UNITED STATES NEWS

Texas judge rules as unconstitutional a law that erodes city regulations in favor of state control

Aug 30, 2023, 3:01 PM | Updated: 4:02 pm

FILE - Standing in the mid-afternoon heat, a worker takes a break to drink during a parking lot asp...

FILE - Standing in the mid-afternoon heat, a worker takes a break to drink during a parking lot asphalt resurfacing job in Richardson, Texas, June 20, 2023. While unrelenting heat set in across Texas this summer, opponents of a sweeping new law targeting local regulations took to the airwaves and internet with an alarming message: outdoor workers would be banned from taking water breaks. Workers would die, experts and advocates said, with high temperatures topping 100 degrees Fahrenheit (38 degrees Celsius) and staying there for much of the past two months. (AP Photo/LM Otero, File)
Credit: ASSOCIATED PRESS

(AP Photo/LM Otero, File)

CHICAGO (AP) — A Texas judge ruled Wednesday that a new law eroding the power of the state’s Democratic-led cities to impose local regulations on everything from tenant evictions to employee sick leave is unconstitutional and cannot take effect.

The decision by state District Judge Maya Guerra Gamble of Austin, an elected Democrat, is a significant win for progressive leaders in Texas’ biggest cities that want to be able to represent their communities. Critics of the law say it would have taken power from local government and denounced it as “The Death Star.” Texas and its major cities join battles that have flared nationwide over statehouses flexing authority over municipalities.

“That’s tremendous victory for the people in this city because it allows the local leadership to represent the Houstonians that we have an obligation to serve,” Houston Mayor Sylvester Turner said at a news conference following the ruling.

The state immediately appealed the ruling, according to the Texas attorney general’s office.

“This will stay the effect of the court’s declaration pending appeal,” the office said in a statement to The Associated Press, adding that the law would still go into effect on Friday as scheduled.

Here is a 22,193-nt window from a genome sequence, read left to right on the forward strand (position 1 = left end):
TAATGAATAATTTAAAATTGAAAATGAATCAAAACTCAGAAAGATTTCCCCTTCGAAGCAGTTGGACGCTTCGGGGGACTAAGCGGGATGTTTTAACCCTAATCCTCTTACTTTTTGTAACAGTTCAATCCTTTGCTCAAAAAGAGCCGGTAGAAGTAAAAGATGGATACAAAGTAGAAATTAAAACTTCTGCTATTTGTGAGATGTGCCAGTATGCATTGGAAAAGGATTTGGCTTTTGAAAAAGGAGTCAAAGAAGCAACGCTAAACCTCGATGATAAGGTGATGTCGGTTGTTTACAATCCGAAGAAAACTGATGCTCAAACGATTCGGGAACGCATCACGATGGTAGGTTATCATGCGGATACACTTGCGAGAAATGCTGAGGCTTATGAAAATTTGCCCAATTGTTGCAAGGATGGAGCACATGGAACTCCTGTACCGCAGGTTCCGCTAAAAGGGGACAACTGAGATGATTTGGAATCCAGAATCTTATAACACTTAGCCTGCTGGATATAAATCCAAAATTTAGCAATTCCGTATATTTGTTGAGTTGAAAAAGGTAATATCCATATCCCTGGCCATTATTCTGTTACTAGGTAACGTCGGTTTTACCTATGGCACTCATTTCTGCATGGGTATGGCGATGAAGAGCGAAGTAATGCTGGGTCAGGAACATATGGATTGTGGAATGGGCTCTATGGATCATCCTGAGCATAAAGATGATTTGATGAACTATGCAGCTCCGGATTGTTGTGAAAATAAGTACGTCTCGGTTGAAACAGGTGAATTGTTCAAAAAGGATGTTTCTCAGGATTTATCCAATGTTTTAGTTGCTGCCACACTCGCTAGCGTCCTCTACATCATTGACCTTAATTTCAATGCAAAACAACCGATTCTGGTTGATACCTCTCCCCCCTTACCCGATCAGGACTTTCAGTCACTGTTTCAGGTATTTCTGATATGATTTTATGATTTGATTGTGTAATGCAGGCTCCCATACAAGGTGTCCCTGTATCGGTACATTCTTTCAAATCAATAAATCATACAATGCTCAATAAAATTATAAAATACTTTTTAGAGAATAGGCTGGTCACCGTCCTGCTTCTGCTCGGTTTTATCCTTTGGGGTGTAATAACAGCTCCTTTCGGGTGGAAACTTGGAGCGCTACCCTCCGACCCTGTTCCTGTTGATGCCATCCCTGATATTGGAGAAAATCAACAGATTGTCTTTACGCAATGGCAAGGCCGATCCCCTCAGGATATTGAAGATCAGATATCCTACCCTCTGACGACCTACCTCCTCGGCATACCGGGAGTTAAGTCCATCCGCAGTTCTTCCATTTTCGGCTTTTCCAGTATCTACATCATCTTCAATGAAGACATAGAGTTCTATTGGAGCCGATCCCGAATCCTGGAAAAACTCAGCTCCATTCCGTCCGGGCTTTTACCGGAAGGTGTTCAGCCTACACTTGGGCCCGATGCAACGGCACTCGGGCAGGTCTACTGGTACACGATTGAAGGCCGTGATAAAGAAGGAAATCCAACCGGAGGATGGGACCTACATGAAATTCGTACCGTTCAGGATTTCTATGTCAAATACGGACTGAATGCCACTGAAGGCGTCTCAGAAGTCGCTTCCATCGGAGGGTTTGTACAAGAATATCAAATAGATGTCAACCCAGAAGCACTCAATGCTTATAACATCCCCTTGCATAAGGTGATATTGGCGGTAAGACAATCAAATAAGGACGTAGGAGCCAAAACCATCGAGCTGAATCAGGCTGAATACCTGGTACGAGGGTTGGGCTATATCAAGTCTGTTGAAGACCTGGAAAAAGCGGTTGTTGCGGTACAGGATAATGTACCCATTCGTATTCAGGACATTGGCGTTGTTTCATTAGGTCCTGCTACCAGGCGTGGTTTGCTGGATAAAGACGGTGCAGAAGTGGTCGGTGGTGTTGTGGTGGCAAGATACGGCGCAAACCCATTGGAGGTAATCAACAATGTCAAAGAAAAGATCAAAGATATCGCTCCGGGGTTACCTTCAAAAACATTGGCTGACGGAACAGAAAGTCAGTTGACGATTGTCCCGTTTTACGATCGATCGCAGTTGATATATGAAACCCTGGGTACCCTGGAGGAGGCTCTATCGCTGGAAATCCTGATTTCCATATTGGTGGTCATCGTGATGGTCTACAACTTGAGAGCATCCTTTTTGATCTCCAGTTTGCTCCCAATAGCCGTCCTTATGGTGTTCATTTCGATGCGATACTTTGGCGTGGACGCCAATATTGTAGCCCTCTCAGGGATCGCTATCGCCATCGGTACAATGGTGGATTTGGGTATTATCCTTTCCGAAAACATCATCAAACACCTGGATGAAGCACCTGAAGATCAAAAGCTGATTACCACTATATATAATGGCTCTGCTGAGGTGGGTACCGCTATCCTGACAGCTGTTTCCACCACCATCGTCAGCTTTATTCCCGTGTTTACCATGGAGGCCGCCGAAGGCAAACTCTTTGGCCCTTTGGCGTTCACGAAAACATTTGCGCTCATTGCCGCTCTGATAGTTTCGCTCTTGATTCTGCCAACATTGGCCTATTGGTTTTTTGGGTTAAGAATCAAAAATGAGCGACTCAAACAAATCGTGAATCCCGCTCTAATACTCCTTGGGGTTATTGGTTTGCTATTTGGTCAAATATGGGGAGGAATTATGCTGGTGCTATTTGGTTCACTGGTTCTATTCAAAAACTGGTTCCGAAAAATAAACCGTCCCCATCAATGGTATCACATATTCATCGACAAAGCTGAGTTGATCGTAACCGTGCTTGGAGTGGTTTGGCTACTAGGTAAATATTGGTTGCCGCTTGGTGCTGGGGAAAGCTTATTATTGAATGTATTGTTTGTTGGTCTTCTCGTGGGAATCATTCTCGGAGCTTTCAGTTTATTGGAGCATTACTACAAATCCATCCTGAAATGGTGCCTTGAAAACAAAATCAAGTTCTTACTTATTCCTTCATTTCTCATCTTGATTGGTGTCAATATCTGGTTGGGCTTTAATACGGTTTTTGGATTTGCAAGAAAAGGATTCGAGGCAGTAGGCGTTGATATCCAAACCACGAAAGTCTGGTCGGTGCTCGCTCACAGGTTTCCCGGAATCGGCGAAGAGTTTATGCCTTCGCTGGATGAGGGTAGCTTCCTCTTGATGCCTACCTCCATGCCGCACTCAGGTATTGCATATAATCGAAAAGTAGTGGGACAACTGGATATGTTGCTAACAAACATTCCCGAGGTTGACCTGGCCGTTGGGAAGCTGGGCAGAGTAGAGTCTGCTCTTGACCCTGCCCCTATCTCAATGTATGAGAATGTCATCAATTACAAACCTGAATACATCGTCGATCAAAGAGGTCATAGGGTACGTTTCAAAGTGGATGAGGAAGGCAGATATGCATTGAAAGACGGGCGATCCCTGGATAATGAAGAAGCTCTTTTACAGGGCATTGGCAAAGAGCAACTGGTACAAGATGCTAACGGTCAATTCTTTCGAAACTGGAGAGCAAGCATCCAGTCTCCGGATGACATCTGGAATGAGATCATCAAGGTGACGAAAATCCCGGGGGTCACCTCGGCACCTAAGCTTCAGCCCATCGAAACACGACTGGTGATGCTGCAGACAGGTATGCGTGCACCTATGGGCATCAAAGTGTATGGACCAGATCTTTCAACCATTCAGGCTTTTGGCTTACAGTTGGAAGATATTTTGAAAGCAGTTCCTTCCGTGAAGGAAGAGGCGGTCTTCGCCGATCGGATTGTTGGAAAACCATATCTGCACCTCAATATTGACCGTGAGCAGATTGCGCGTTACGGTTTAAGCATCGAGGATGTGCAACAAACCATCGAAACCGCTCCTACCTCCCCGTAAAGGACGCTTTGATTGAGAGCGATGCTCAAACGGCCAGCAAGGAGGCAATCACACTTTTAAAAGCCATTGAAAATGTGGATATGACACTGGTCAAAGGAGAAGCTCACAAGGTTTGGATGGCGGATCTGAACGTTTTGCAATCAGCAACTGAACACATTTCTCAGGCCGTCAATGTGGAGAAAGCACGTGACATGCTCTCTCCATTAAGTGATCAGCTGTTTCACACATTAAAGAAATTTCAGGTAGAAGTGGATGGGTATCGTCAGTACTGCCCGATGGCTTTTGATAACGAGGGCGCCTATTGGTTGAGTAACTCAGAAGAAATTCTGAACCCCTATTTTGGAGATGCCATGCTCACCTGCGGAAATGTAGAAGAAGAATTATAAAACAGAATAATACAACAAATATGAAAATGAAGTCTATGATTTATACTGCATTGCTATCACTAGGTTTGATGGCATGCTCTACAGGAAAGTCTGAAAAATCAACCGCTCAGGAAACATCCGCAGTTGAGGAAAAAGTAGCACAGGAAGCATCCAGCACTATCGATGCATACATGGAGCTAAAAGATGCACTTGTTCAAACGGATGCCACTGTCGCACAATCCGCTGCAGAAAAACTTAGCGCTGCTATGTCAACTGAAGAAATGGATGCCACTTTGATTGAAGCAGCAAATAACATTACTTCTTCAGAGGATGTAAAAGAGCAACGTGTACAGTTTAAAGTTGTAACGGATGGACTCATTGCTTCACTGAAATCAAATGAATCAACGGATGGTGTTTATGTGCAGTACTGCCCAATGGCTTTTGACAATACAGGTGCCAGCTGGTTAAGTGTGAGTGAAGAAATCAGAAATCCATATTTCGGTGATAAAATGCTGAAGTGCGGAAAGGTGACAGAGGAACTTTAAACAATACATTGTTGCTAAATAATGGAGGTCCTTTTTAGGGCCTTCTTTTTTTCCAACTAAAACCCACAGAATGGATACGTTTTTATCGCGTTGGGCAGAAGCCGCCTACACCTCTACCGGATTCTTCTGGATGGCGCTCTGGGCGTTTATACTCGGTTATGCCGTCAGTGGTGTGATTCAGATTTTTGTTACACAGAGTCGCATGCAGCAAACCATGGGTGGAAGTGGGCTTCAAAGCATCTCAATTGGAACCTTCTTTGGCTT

The case will head to the Texas Supreme Court, which is made up entirely of Republican judges.

Republicans muscled the law through the GOP-controlled Legislature over intense opposition from Democrats, labor groups and city leaders. Supporters said the law was needed to preserve Texas’ reputation as a friendly business climate and that a patchwork of ordinances that differ from city to city created unnecessary red tape.

A particularly damaging part of the law, critics argued, was that its full impact was unclear. But they also seized on specific examples, including repeated reminders during a historic summer heat wave that the law would eliminate water breaks at mandatory intervals for outdoor workers. Experts, however, say the law’s effects may be more complicated.

Hours before the ruling, Republican Gov. Greg Abbott took to social media to defend the law.

“Texas small businesses are the backbone of our economy,” Abbott said in a statement posted to X, formerly known as Twitter. “Burdensome regulations are an obstacle to their success. I signed HB2127 to cut red tape & help businesses thrive.”

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Texas judge rules as unconstitutional a law that erodes city regulations in favor of state control